Discuss how effective boot camps are for reducing future criminal behavior. One type of intervention used to treat conduct disorder is the boot camp. The basic idea is that disruptive behaviors can be corrected by strict behavioral regulation and an emphasis on skills training (Weis & Toolis 2009). The intention of boot camps is to shock juveniles into complying and exhibiting more pro-social behaviors. Unfortunately, this method of rehabilitation is not based on empirical evidence nor supported by research (Garascia, 2005).
Boot camps are controversial because they are not proven to be effective or appropriate for treating juvenile delinquents (Garascia, 2005). The general structure of boot camps is modeled after military basic training with strict scheduling, command from drill instructors, group discipline, little free time or privileges, and strenuous physical activity. Boot camps may be supplemented with academic and skills training programs (Garascia, 2005). Boot camps emerged in the early 1990s as an extension of adult correctional boot camps. While not as widespread now, as many as 50 juvenile boot camps operate in the United States (Weis & Toolis, 2009).
Among the goals espoused for using boot camps as treatment are: reduce recidivism, reduce overcrowding, reduce costs, and rehabilitate youth (Weis & Toolis, 2009). Generally, recidivism rates from boot camp graduates are found to be similar to those who complete traditional residential correctional interventions. Boot camp programs may reduce overcrowding in detention centers and prisons since stays are shorter than traditional residential programs, allowing a quicker release into the community. While boot camps are less expensive than prisons or juvenile detention centers, they are more expensive than probation.
If the offending juvenile is sentenced to boot camp instead of probation, then it is not cost effective. Weis, Crockett, and Vieth (2004) found that the average cost for boot camps per adolescent range from $6,241 to $14,021 depending on location, duration, and aftercare programs. In 1991, the Office of Juvenile Justice and Delinquency Prevention (OJJDP) granted three organizations funds to create boot camps that had a military structure, used physical discipline, and provided aftercare services (Weis & Toolis, 2009).
Boot camps evolved in three phases. The first generation of boot camps emphasized the military structure, extreme physical conditioning, and strict rules on the basis that shock and intimidation can correct disruptive behaviors. Juveniles were held accountable for their crimes in hopes that it would deter them from future crime (Weis & Toolis, 2009). The second generation of boot camps focused on a balance between military structure and therapeutic programming such as schooling, job training, counseling, and daily living skills in order to increase self-control (Weis & Toolis, 2009).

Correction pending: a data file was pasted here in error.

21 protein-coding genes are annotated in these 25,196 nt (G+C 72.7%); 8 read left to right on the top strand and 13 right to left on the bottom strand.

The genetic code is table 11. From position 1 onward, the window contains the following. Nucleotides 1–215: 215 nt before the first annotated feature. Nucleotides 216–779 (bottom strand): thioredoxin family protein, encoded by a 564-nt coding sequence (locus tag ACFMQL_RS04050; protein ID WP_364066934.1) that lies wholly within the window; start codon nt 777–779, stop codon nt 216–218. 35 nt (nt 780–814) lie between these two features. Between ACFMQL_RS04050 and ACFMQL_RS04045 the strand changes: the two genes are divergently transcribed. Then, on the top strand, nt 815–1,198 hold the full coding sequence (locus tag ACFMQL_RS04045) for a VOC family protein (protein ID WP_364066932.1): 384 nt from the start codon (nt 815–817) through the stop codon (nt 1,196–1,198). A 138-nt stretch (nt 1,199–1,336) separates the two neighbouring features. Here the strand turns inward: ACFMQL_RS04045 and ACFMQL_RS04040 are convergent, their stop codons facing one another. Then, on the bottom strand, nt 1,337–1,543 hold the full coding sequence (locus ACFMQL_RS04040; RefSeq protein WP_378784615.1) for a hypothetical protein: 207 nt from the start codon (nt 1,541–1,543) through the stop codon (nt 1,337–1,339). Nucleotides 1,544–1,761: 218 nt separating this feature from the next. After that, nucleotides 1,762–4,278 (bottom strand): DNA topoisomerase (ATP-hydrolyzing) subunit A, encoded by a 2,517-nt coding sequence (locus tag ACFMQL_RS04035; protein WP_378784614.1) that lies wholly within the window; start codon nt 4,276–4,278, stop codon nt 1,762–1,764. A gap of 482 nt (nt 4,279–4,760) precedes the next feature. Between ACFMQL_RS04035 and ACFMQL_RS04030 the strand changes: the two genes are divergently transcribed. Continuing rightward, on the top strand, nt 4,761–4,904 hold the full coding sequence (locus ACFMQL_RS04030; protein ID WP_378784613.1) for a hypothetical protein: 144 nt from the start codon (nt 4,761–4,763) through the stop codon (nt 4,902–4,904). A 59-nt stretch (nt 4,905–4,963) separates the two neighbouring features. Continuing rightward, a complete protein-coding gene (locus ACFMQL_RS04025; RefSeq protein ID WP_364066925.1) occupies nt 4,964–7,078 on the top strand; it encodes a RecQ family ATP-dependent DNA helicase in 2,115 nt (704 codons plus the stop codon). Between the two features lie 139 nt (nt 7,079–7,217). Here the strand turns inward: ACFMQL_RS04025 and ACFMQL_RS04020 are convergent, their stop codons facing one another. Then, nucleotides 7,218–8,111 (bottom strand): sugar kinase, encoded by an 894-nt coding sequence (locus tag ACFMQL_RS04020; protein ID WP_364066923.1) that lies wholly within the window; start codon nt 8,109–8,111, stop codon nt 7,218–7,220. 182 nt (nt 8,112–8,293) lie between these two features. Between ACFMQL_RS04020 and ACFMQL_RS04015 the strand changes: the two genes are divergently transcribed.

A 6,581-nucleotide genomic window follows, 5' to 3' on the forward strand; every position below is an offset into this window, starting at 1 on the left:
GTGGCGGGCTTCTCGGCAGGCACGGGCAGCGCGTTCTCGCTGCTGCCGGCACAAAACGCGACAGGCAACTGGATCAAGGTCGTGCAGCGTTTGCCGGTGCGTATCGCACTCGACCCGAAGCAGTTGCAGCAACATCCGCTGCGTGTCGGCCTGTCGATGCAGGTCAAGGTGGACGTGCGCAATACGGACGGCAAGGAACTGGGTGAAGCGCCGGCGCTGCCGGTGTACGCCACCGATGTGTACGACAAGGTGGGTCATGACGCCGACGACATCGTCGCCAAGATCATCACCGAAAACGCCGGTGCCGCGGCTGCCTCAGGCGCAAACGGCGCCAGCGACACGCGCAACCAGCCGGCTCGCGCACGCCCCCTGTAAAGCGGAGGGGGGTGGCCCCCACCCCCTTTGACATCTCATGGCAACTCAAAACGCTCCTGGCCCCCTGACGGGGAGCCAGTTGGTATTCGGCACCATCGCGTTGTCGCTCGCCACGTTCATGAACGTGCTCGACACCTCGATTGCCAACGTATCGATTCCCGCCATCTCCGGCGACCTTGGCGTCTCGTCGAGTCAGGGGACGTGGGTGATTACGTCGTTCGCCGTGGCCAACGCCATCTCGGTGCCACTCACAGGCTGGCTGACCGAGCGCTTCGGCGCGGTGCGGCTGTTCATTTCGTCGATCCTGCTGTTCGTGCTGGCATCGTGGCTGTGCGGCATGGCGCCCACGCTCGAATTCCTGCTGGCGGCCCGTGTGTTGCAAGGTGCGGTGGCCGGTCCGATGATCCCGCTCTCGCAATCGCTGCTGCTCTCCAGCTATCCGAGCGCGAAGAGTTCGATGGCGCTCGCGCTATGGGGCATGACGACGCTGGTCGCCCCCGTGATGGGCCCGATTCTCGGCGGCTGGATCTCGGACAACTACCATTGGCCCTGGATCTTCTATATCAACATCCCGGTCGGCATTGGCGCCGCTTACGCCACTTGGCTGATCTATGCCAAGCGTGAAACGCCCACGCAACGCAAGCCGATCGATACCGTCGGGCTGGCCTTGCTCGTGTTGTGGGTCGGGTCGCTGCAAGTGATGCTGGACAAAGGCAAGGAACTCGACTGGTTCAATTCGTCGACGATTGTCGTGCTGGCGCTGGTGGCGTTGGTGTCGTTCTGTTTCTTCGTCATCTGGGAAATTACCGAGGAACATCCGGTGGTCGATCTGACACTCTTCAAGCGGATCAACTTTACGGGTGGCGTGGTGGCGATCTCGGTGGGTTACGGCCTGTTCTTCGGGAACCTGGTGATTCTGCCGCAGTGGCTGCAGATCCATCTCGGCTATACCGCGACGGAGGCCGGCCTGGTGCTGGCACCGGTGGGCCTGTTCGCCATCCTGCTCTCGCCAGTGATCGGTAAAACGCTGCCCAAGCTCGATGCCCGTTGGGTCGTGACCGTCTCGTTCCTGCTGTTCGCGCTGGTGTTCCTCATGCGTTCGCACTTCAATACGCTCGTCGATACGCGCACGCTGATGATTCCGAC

The third generation of boot camps placed less emphasis on military structure, following the belief that change occurs when the environment is one of respect and trust. Modeling and positive reinforcement were used as well as therapeutic and educational programming and intense aftercare programs (Weis & Toolis, 2009). Lastly, forced “treatment” has not worked. Even though youth given the diagnosis of conduct disorder are often criminalized, programs focusing on military-based, highly restrictive, coercive environments have failed to produce results to warrant their continued use. Rather than relying on these coercive tactics to “correct” these troubling behaviors, we must step back and reconsider the meaning and purpose of these behaviors- with close attention to the ecologies from which these youth emerge.
If we focus equal resources at repairing (or preventing) the troubled worlds of these youth, compared to our investment in coercive, symptom-based strategies, we may likely achieve far greater results.
Garascia, J. A. (2005). The price we are willing to pay for punitive justice in the juvenile detention system: Mentally ill delinquents and their disproportionate share of the burden. Indiana Law Journal, 80, 489-515.
Weis, R., Crockett, T. E., & Vieth, S. (2004). Using MMPI-A profiles to predict success in a military-style residential treatment program for adolescents with academic and conduct problems. Psychology in the Schools, 41(5), 563574.
Weis, R., & Toolis, E. E. (2009). Evaluation of a voluntary military-style residential treatment program for youths with conduct problems: 6- and 36-month outcomes. Psychological Services, 6(2), 139-153.
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